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Lead by example? In curbside recycling, St. Petersburg City Council lags a bit

ST. PETERSBURG — In an effort to salvage St. Petersburg's struggling curbside recycling program, City Council members today will ponder ways to boost participation, which has lagged far behind expectations.

Among the groups they might want to persuade to use the service: themselves.

Even though it was the eight-member board that voted in 2010 to award the curbside recycling program to Waste Services of Florida Inc., a majority as of Wednesday had yet to sign up for the $2.75-a-month service.

Chairwoman Leslie Curran, Jeff Danner, Bill Dudley and Karl Nurse said they don't currently subscribe to the once-a-week pickup. Wengay Newton didn't when first asked Wednesday morning. But he called back hours later to report that he signed up and will get the service within 10 days.

Three who did vote for the service — Jim Kennedy, Steve Kornell and former council member Herb Polson — currently subscribe. They all said part of the reason they signed-up was to set an example.

"If we're going to espouse something as leaders in the community, we should take advantage of the service," Polson said. "I can't advocate for something and then not make a financial sacrifice, a small one at that, to support it. I have to be a role model because I publicized it."

Mayor Bill Foster couldn't be reached, but a local manager of WSI, Ian Boyle, said Foster was one of the first to sign up for the service.

Boyle recently alerted city officials that the hauler has fallen short of its goal of getting 31 percent of St. Pete's 76,290 single-family homes, or 24,000, to sign up for the program. Total subscriptions were about 7,249 by December, or 9.5 percent.

At that rate, Boyle said, the company isn't making a profit and won't renew its contract when it expires in October, jeopardizing the program.

The shortfall in subscriptions has puzzled city officials and environmental leaders who had pushed for the program for years. After an initial surge in subscriptions in the first few months, they believed its success was certain.

But Boyle said the subscriptions have since stalled. He's asking the city to better promote the program. During today's 3 p.m. meeting, council members will vote to expand the program by giving some customers a discount on garbage pickup.

If the plan is approved, single-family homes occupied by two people on lots of 8,500 square feet or less will qualify for once-a-week trash pickup. Those who choose to switch from two-day pickup — and agree to sign up for recycling — will save $4.25 off their total monthly bill, said public works administrator Mike Connors.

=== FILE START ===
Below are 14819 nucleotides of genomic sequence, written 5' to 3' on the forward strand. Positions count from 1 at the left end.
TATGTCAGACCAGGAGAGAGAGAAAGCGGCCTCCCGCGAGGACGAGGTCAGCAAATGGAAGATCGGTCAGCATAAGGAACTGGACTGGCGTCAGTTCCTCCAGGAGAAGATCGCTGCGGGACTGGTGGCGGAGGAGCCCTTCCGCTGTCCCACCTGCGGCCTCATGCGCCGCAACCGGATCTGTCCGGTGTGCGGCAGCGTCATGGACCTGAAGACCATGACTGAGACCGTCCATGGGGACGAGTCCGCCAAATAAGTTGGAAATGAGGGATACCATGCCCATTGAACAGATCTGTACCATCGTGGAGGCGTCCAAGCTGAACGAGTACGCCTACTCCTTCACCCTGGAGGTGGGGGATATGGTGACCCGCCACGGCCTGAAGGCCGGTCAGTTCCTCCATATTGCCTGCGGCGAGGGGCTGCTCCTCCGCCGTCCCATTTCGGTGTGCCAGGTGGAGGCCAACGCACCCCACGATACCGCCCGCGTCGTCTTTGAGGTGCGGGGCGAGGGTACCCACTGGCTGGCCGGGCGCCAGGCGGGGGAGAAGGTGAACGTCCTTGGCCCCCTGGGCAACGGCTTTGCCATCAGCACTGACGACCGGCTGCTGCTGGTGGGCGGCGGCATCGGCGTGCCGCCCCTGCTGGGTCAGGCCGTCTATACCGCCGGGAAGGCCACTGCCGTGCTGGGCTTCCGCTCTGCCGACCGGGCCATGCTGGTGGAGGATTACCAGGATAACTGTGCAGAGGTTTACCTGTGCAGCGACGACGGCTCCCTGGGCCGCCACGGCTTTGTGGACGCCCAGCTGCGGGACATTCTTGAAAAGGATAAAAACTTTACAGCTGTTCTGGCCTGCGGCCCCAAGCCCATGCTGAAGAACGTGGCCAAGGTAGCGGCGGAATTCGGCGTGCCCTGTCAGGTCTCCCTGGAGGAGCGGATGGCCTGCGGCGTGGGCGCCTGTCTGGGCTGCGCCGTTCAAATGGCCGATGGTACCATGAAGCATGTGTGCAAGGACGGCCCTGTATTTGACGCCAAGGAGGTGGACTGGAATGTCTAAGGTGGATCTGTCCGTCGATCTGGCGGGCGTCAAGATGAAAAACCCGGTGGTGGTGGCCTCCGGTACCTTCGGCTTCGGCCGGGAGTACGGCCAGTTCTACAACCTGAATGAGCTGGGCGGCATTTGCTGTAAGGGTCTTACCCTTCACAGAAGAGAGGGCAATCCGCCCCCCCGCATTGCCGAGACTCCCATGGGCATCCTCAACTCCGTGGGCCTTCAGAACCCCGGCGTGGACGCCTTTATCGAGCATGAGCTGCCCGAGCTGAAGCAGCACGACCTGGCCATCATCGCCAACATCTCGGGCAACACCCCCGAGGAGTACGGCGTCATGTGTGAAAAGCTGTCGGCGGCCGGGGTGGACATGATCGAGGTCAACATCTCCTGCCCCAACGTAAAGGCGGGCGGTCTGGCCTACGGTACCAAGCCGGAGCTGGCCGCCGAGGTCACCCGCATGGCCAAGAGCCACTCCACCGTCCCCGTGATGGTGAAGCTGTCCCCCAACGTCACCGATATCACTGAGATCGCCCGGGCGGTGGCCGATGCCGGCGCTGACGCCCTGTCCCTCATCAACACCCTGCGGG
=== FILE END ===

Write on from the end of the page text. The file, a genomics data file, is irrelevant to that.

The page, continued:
Other remedies, such as more publicity, will be considered.

But how tough will it be to enlist greater community participation if the board members who approved the program aren't using it themselves?

Dudley said he supports it, but doesn't think he needs to use it.

"They're several thousand short of what they need, so it's not me obviously," Dudley said.

While he said he feels bad that WSI has fallen short of projections, he said he already drops off newspapers at St. Raphael's Catholic Church in his Snell Isle neighborhood.

"It's my small contribution to the church," Dudley said. "There were a lot of people who said they wanted recycling, so I thought there would be no problem. Why should I change? I've been doing this for 30 years. It is a free enterprise system."

Nurse said he subscribes to a competing curbside recycling service — Waste Pro of Florida, Inc. — that costs $16 more a year than WSI's. He had been getting the service for several years. He had planned to switch, but hadn't gotten around to it.

"Inertia," Nurse said. "Just plain inertia on my part."

Danner said he doesn't have enough to recycle to warrant the cost of signing up. He said he doesn't subscribe to newspapers. He couldn't recall what magazines, if any, his wife gets. He doesn't use aluminum cans or glass bottles, he said.

Does he plan to sign up in the future?

"I guess it wouldn't hurt," Danner said. "I just haven't given it much thought because there hasn't been a lot of newspapers or bottles laying around. I'll take another look at my refuse and see how much of it can be reused."

Like Dudley, Newton said he lugs his recyclables to a church — First Mount Zion Missionary Baptist Church — and said he will continue to do so because it helps raise money for the organization. But he did later sign up for the program. "I would hate curbside to go away for the people who do use it," Newton said. "So hopefully this helps."

Curran was sidelined from a bike accident last year, so she didn't vote when the council approved the WSI contract. She did vote, however, in April 2010 when a council committee gave Mayor Bill Foster the go-ahead on a curbside program.

She said she still drops off her materials at one of the city's 18 drop-off centers.

Connors said 180 other groups, such as churches and nonprofits, recycle material, all of which compete with the curbside program. The city still supports these alternatives, however, because it produces money for nonprofits and offers convenience for residents.

And yes, Connors subscribes.

"I wanted to demonstrate to my constituency that if I signed up, hopefully they would to," he said.

Michael Van Sickler can be reached at (727) 893-8037 or mvansickler@tampabay.com

Lead by example? In curbside recycling, St. Petersburg City Council lags a bit 02/15/12 [Last modified: Wednesday, February 15, 2012 11:47pm]

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